“Johnny?” She asked. “Where are you?”
“They let me out a little early, so I hopped a bus, and I’m at the square. I thought well if you didn’t care, ummmm, we could have lunch together.” He said hesitantly. “I really need to talk to you.”
Kathy thought for a moment, and then said, “That’s fine, come on down, and I’ll have Brenda set up the back room so we won’t be disturbed.”
“Thanks Sis.” He sighed, and started to hang up, when Kathy found herself adding,
“Welcome home, big brother.” Then the phone was dead.
When Johnny got there they walked to the back room where a table was set up, and there was no decorations of any kind. Even the Christmas music that was piped in to the main dining area was silenced in the room. They sat down, and Johnny smiled.
“How are you doing, Sis?” He asked, looking at a menu.
Kathy just sat there and a small chuckle came out of her mouth, “I’ve been better.”
“What’s up?” The six foot man asked, without looking at her.
“Johnny, do you believe that the past can reach into the present?” She thoughtfully asked. “Do you think that maybe, the past can materialize itself in some form, in the present time?”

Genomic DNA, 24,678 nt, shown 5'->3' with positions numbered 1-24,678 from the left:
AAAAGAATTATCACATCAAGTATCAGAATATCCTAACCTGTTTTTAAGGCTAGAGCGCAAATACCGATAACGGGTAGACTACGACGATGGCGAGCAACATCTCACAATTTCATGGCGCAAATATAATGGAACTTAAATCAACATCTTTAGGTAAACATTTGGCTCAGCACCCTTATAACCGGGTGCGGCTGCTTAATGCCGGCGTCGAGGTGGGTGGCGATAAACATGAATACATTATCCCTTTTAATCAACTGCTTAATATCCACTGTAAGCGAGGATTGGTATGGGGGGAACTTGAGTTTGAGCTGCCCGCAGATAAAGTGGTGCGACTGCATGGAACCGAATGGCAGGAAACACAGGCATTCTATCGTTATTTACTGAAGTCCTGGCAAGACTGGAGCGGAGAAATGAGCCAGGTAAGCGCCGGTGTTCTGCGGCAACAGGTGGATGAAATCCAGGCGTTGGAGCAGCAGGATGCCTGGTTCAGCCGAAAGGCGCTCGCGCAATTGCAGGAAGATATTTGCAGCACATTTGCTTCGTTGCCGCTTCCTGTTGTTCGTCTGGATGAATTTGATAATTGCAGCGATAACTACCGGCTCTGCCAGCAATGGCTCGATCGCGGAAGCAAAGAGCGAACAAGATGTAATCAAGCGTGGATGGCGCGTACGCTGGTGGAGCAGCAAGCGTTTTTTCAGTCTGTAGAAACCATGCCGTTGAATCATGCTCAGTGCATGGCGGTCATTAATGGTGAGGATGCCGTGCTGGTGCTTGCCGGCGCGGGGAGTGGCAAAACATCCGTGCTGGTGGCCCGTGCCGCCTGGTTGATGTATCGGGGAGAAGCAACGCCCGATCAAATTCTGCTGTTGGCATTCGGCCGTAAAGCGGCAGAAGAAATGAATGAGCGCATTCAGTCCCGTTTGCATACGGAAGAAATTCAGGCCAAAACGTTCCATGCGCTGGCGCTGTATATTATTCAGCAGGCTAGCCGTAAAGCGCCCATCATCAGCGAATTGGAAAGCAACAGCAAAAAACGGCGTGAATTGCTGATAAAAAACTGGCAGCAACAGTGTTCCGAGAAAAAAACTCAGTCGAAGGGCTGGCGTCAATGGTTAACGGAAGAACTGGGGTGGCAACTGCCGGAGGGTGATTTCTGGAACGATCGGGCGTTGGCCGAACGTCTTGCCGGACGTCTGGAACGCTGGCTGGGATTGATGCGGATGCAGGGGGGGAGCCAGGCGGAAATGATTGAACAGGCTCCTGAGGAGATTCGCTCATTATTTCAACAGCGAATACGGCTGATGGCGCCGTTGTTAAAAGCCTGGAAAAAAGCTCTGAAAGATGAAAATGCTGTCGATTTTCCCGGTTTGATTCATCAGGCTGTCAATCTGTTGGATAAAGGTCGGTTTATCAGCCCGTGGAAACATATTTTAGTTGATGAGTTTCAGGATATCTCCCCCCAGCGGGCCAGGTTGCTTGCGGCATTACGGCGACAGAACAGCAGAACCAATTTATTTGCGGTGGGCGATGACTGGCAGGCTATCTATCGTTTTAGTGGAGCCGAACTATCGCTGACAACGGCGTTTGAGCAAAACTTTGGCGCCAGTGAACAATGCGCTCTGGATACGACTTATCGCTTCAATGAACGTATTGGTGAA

Johnny looked at her with curiosity. “Like how?”
Kathy laughed, and said “I don’t know. Never mind. Let’s talk about your plans.”
“I’m turning over a new leaf, to coin a cliché. No more weed, no more drugs, I’m going at things straight from now on. Dad was right I was a screw up, but not anymore.” He said seriously.
“Dad never thought you were a screw up Johnny.” Kathy countered. “He always said that you were just like him!”
“Yeah, that’s why he couldn’t wait to turn me over to the grandparents!” He snorted. “Dad thought I was a waste of skin.”
Kathy couldn’t believe what she was hearing. “Johnny, you were the one that wanted to go live with them. Daddy wanted you home with us. Daddy let you go there because he was tired of fighting with you. But he never thought you were a screw up!”